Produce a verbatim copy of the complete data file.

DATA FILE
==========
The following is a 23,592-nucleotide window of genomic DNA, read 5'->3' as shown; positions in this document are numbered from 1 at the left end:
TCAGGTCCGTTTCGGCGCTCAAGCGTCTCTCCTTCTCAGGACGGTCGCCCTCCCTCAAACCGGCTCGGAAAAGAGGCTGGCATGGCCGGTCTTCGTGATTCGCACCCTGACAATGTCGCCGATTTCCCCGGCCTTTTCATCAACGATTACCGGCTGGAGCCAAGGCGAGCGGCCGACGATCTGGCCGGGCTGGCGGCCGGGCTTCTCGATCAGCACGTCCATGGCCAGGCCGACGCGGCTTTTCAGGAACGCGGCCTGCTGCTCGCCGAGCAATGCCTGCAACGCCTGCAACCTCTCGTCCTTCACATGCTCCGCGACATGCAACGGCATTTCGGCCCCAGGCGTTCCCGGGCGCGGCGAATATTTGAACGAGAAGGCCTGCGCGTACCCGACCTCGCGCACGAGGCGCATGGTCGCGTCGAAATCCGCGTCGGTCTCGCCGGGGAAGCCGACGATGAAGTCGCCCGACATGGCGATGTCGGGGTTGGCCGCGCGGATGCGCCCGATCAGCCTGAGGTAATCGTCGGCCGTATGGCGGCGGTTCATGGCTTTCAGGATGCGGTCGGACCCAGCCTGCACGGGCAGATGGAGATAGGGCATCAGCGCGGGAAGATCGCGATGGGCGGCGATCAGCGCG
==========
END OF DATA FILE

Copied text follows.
The following is a 23,592-nucleotide window of genomic DNA, read 5'->3' as shown; positions in this document are numbered from 1 at the left end:
TCAGGTCCGTTTCGGCGCTCAAGCGTCTCTCCTTCTCAGGACGGTCGCCCTCCCTCAAACCGGCTCGGAAAAGAGGCTGGCATGGCCGGTCTTCGTGATTCGCACCCTGACAATGTCGCCGATTTCCCCGGCCTTTTCATCAACGATTACCGGCTGGAGCCAAGGCGAGCGGCCGACGATCTGGCCGGGCTGGCGGCCGGGCTTCTCGATCAGCACGTCCATGGCCAGGCCGACGCGGCTTTTCAGGAACGCGGCCTGCTGCTCGCCGAGCAATGCCTGCAACGCCTGCAACCTCTCGTCCTTCACATGCTCCGCGACATGCAACGGCATTTCGGCCCCAGGCGTTCCCGGGCGCGGCGAATATTTGAACGAGAAGGCCTGCGCGTACCCGACCTCGCGCACGAGGCGCATGGTCGCGTCGAAATCCGCGTCGGTCTCGCCGGGGAAGCCGACGATGAAGTCGCCCGACATGGCGATGTCGGGGTTGGCCGCGCGGATGCGCCCGATCAGCCTGAGGTAATCGTCGGCCGTATGGCGGCGGTTCATGGCTTTCAGGATGCGGTCGGACCCAGCCTGCACGGGCAGATGGAGATAGGGCATCAGCGCGGGAAGATCGCGATGGGCGGCGATCAGCGCG